This content is not included in your SAE MOBILUS subscription, or you are not logged in.
Emission Characteristics of a Diesel Engine Operating with In-Cylinder Gasoline and Diesel Fuel Blending
- Vitaly Y. Prikhodko - Oak Ridge National Laboratory ,
- Scott J. Curran - Oak Ridge National Laboratory ,
- Teresa L. Barone - Oak Ridge National Laboratory ,
- Samuel A. Lewis - Oak Ridge National Laboratory ,
- John M. Storey - Oak Ridge National Laboratory ,
- Kukwon Cho - Oak Ridge National Laboratory ,
- Robert M. Wagner - Oak Ridge National Laboratory ,
- James E. Parks - Oak Ridge National Laboratory
ISSN: 1946-3952, e-ISSN: 1946-3960
Published October 25, 2010 by SAE International in United States
Citation: Prikhodko, V., Curran, S., Barone, T., Lewis, S. et al., "Emission Characteristics of a Diesel Engine Operating with In-Cylinder Gasoline and Diesel Fuel Blending," SAE Int. J. Fuels Lubr. 3(2):946-955, 2010, https://doi.org/10.4271/2010-01-2266.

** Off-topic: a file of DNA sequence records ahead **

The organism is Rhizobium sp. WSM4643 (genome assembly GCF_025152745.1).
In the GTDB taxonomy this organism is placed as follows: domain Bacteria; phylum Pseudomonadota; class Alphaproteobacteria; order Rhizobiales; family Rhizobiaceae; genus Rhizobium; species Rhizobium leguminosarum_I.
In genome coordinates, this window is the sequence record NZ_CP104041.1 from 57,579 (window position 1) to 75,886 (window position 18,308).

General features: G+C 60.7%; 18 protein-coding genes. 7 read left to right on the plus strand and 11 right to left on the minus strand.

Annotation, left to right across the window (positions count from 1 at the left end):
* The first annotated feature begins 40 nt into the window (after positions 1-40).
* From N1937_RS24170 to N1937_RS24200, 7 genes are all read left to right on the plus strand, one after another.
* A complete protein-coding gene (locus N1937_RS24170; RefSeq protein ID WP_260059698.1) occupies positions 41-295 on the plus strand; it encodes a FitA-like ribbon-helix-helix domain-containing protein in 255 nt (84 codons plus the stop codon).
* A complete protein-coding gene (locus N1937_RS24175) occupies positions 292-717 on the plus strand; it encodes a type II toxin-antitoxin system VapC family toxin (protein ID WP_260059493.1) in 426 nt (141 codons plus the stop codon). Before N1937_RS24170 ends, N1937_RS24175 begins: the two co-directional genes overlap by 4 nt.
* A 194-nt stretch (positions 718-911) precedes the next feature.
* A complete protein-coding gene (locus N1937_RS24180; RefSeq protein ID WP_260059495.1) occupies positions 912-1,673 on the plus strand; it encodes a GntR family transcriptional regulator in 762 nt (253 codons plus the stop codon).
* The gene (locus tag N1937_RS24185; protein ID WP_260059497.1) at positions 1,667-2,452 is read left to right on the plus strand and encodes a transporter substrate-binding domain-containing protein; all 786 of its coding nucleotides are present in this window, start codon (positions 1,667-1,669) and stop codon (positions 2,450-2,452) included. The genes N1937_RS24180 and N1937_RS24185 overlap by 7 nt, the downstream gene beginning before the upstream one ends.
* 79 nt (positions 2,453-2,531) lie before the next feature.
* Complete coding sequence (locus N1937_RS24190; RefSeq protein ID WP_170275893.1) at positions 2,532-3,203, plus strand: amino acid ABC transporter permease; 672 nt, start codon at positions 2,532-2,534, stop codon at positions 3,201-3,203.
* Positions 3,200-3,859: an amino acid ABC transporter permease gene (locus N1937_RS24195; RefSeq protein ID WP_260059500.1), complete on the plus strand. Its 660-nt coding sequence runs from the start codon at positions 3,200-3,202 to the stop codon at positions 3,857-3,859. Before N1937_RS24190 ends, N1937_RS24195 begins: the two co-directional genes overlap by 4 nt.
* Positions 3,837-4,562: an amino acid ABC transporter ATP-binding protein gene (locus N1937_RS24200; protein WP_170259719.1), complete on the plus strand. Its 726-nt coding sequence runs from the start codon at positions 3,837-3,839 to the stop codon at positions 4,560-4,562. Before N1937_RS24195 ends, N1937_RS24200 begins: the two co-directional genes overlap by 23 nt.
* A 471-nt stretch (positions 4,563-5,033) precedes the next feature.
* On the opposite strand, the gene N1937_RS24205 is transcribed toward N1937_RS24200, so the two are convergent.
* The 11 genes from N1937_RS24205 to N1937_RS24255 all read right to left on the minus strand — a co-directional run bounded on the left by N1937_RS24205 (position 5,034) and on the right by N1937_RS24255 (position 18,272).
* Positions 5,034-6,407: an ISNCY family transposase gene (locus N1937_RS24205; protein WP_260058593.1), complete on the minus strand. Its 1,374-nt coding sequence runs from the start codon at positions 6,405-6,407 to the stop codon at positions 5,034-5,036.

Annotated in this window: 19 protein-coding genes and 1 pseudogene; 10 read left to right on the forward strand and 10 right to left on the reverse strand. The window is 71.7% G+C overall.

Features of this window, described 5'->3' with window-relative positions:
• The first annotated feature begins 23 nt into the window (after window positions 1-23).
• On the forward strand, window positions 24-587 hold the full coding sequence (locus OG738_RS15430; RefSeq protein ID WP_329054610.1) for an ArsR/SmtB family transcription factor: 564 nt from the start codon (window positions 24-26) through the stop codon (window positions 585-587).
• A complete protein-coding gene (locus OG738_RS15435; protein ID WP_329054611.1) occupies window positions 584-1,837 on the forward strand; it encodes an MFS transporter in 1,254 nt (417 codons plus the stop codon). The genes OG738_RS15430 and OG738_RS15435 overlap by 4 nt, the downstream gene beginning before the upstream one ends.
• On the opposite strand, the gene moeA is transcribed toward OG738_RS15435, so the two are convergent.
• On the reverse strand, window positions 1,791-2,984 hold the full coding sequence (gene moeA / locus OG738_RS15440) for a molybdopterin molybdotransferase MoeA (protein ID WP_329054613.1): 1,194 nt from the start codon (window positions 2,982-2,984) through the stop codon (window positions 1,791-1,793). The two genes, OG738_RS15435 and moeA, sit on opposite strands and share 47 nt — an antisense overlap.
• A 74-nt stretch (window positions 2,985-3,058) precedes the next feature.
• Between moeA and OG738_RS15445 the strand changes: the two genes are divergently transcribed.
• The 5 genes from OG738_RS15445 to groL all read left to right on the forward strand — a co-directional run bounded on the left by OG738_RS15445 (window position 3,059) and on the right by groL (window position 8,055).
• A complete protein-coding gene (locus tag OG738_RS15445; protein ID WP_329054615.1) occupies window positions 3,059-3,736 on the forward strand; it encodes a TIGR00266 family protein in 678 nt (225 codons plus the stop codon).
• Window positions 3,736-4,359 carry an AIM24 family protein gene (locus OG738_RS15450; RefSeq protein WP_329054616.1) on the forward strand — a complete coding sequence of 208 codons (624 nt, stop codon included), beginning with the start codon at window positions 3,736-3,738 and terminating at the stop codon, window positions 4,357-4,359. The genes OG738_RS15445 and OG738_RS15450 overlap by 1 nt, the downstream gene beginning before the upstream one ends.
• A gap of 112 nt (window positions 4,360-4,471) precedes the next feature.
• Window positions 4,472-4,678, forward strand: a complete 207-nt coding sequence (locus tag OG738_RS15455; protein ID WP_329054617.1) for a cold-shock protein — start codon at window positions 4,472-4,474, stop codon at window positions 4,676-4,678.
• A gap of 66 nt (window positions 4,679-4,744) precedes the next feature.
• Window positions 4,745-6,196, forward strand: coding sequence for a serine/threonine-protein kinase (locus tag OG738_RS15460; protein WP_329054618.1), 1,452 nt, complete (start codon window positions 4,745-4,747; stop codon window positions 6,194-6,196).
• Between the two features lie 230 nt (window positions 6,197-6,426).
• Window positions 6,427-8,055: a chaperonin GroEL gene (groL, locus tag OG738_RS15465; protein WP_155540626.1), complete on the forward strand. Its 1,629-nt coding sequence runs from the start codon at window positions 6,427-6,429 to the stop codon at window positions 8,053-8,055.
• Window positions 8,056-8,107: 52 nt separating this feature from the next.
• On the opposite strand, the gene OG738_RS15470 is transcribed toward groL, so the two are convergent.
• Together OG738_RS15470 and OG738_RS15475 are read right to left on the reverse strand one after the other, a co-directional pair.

Advanced combustion regimes such as homogeneous charge compression ignition (HCCI) and premixed charge compression ignition (PCCI) offer benefits of reduced nitrogen oxides (NOX) and particulate matter (PM) emissions. However, these combustion strategies often generate higher carbon monoxide (CO) and hydrocarbon (HC) emissions. In addition, aldehydes and ketone emissions can increase in these modes. In this study, the engine-out emissions of a compression-ignition engine operating in a fuel reactivity-controlled PCCI combustion mode using in-cylinder blending of gasoline and diesel fuel have been characterized. The work was performed on a 1.9-liter, 4-cylinder diesel engine outfitted with a port fuel injection system to deliver gasoline to the engine. The engine was operated at 2300 rpm and 4.2 bar brake mean effective pressure (BMEP) with the ratio of gasoline-to-diesel fuel that gave the highest engine efficiency and lowest emissions. Engine-out emissions for aldehydes, ketones and PM were compared with emissions from conventional diesel combustion. Sampling and analysis was carried out following micro-tunnel dilution of the exhaust. Particle geometric mean diameter, number-size distribution, and total number concentration were measured by a scanning mobility particle sizer (SMPS). For the particle mass measurements, samples were collected on Teflon-coated quartz-fiber filters and analyzed gravimetrically. Gaseous aldehydes and ketones were sampled using dinitrophenylhydrazine-coated solid phase extraction cartridges and the extracts were analyzed by liquid chromatography/mass spectrometry (LC/MS). In addition, emissions after a diesel oxidation catalyst (DOC) were also measured to investigate the destruction of CO, HC and formaldehydes by the catalyst.